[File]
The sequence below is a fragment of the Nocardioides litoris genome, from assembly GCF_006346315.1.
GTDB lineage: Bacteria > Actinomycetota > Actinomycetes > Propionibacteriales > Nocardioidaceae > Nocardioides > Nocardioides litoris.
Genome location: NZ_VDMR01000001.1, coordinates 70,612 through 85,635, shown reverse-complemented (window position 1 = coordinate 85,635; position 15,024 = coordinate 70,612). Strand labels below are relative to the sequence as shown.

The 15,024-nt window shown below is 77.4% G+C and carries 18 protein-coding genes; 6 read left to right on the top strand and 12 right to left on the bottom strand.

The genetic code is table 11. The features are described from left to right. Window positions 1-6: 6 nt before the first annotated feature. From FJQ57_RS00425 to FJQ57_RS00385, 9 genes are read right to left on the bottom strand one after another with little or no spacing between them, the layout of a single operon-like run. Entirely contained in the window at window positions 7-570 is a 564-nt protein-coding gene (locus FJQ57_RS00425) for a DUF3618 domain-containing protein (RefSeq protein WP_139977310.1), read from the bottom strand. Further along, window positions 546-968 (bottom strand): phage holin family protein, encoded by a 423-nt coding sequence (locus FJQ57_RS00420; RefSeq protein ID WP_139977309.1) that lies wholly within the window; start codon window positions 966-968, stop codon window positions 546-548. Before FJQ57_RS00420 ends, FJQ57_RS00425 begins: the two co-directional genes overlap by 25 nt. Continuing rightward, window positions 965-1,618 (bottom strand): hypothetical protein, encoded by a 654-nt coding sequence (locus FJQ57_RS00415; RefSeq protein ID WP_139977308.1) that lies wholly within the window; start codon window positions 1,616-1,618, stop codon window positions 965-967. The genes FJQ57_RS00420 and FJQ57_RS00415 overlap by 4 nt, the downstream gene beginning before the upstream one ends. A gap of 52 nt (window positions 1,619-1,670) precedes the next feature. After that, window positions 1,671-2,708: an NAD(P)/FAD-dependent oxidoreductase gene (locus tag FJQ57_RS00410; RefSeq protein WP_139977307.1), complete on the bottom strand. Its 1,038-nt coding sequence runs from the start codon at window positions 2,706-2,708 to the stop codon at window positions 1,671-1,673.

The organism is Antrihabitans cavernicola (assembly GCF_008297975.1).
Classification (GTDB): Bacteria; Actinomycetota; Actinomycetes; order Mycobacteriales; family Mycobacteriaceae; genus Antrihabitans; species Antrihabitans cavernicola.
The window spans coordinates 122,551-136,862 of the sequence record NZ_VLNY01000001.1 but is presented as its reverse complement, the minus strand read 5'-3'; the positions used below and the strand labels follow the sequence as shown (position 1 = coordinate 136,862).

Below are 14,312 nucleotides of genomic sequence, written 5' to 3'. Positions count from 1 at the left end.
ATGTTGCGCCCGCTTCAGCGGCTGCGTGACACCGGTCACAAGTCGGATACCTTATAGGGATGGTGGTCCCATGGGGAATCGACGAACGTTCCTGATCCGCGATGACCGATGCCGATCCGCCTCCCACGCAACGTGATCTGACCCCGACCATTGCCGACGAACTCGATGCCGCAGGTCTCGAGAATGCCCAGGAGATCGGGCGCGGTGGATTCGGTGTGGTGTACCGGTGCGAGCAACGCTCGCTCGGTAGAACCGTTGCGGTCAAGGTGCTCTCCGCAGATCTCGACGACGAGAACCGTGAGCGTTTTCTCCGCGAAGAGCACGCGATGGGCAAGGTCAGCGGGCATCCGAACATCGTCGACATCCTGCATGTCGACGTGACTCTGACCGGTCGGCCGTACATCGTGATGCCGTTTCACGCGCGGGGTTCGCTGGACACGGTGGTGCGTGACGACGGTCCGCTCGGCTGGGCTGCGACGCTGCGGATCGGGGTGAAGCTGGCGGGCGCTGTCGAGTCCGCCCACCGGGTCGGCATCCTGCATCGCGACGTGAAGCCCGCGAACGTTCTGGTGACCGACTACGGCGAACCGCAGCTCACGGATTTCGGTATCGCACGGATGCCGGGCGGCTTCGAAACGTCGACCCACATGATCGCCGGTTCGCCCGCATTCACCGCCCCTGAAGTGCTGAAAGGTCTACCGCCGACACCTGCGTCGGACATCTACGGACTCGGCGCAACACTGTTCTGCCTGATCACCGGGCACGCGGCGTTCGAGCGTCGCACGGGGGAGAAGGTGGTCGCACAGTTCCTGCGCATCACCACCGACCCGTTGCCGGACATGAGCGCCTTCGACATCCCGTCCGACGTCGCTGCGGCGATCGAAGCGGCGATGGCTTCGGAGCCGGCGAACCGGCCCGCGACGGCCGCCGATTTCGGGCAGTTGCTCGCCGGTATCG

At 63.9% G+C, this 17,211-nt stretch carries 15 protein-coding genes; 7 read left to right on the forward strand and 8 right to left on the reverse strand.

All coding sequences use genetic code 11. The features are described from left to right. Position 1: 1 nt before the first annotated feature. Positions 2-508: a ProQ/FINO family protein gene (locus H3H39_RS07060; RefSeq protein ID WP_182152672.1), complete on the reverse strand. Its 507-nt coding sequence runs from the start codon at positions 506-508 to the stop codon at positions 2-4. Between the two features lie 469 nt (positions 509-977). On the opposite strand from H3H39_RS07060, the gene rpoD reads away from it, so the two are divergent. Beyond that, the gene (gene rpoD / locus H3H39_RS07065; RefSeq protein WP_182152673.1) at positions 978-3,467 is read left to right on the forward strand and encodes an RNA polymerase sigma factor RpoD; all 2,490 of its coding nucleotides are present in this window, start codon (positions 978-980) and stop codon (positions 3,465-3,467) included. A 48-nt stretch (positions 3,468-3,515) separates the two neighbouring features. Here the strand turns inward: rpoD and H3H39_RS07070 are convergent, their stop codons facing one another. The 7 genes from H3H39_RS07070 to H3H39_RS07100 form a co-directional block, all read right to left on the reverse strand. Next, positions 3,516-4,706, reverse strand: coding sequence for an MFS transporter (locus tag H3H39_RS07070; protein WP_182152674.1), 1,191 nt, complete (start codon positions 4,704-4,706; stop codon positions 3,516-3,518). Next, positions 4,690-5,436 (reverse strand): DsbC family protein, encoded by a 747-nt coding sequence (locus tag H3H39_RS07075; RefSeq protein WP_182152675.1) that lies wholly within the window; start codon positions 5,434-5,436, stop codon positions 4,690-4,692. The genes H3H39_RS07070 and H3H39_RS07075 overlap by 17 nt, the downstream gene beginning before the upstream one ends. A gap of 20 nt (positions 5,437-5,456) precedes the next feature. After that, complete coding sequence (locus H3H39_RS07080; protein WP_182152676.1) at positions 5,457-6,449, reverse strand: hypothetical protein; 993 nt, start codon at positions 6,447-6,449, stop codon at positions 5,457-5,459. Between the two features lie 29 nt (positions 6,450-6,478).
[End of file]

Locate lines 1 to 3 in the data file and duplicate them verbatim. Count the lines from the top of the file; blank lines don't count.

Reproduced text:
The sequence below is a fragment of the Nocardioides litoris genome, from assembly GCF_006346315.1.
GTDB lineage: Bacteria > Actinomycetota > Actinomycetes > Propionibacteriales > Nocardioidaceae > Nocardioides > Nocardioides litoris.
Genome location: NZ_VDMR01000001.1, coordinates 70,612 through 85,635, shown reverse-complemented (window position 1 = coordinate 85,635; position 15,024 = coordinate 70,612). Strand labels below are relative to the sequence as shown.